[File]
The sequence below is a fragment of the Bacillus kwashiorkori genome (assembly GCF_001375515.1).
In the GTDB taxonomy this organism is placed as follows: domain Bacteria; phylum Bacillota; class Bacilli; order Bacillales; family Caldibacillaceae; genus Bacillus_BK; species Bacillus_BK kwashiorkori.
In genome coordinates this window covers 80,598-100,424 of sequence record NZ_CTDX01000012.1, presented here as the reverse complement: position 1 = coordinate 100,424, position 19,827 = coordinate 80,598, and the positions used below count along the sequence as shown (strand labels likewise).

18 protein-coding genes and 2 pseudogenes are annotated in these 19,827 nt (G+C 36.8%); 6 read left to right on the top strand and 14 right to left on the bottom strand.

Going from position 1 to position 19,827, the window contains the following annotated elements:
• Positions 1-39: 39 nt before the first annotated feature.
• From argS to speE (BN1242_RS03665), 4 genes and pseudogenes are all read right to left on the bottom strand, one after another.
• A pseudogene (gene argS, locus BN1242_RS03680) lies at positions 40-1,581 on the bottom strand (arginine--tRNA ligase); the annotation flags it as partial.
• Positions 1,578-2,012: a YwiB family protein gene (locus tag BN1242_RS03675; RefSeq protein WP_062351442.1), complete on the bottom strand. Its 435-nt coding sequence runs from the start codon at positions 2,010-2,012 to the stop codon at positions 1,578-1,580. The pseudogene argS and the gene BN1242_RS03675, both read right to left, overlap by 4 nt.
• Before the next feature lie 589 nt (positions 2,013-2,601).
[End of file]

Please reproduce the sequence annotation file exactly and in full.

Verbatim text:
The sequence below is a fragment of the Bacillus kwashiorkori genome (assembly GCF_001375515.1).
In the GTDB taxonomy this organism is placed as follows: domain Bacteria; phylum Bacillota; class Bacilli; order Bacillales; family Caldibacillaceae; genus Bacillus_BK; species Bacillus_BK kwashiorkori.
In genome coordinates this window covers 80,598-100,424 of sequence record NZ_CTDX01000012.1, presented here as the reverse complement: position 1 = coordinate 100,424, position 19,827 = coordinate 80,598, and the positions used below count along the sequence as shown (strand labels likewise).

18 protein-coding genes and 2 pseudogenes are annotated in these 19,827 nt (G+C 36.8%); 6 read left to right on the top strand and 14 right to left on the bottom strand.

Going from position 1 to position 19,827, the window contains the following annotated elements:
• Positions 1-39: 39 nt before the first annotated feature.
• From argS to speE (BN1242_RS03665), 4 genes and pseudogenes are all read right to left on the bottom strand, one after another.
• A pseudogene (gene argS, locus BN1242_RS03680) lies at positions 40-1,581 on the bottom strand (arginine--tRNA ligase); the annotation flags it as partial.
• Positions 1,578-2,012: a YwiB family protein gene (locus tag BN1242_RS03675; RefSeq protein WP_062351442.1), complete on the bottom strand. Its 435-nt coding sequence runs from the start codon at positions 2,010-2,012 to the stop codon at positions 1,578-1,580. The pseudogene argS and the gene BN1242_RS03675, both read right to left, overlap by 4 nt.
• Before the next feature lie 589 nt (positions 2,013-2,601).